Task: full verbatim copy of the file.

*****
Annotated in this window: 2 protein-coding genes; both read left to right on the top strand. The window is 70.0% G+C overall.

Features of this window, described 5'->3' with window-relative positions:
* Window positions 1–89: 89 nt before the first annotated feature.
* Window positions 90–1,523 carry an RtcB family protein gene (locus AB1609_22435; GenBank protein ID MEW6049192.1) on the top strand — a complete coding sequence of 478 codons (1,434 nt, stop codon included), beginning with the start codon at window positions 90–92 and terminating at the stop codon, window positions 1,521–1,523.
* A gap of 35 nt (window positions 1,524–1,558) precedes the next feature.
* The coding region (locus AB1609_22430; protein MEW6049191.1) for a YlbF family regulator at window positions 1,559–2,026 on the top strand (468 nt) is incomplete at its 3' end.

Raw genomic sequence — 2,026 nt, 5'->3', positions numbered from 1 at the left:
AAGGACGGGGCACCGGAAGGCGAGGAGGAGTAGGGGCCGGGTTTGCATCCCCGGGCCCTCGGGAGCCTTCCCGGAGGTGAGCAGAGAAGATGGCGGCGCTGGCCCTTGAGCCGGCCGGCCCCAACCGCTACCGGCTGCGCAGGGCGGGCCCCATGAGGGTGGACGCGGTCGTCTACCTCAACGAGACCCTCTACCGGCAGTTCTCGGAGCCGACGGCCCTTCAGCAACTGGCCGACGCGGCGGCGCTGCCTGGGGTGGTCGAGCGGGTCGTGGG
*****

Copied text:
Annotated in this window: 2 protein-coding genes; both read left to right on the top strand. The window is 70.0% G+C overall.

Features of this window, described 5'->3' with window-relative positions:
* Window positions 1–89: 89 nt before the first annotated feature.
* Window positions 90–1,523 carry an RtcB family protein gene (locus AB1609_22435; GenBank protein ID MEW6049192.1) on the top strand — a complete coding sequence of 478 codons (1,434 nt, stop codon included), beginning with the start codon at window positions 90–92 and terminating at the stop codon, window positions 1,521–1,523.
* A gap of 35 nt (window positions 1,524–1,558) precedes the next feature.
* The coding region (locus AB1609_22430; protein MEW6049191.1) for a YlbF family regulator at window positions 1,559–2,026 on the top strand (468 nt) is incomplete at its 3' end.

Raw genomic sequence — 2,026 nt, 5'->3', positions numbered from 1 at the left:
AAGGACGGGGCACCGGAAGGCGAGGAGGAGTAGGGGCCGGGTTTGCATCCCCGGGCCCTCGGGAGCCTTCCCGGAGGTGAGCAGAGAAGATGGCGGCGCTGGCCCTTGAGCCGGCCGGCCCCAACCGCTACCGGCTGCGCAGGGCGGGCCCCATGAGGGTGGACGCGGTCGTCTACCTCAACGAGACCCTCTACCGGCAGTTCTCGGAGCCGACGGCCCTTCAGCAACTGGCCGACGCGGCGGCGCTGCCTGGGGTGGTCGAGCGGGTCGTGGG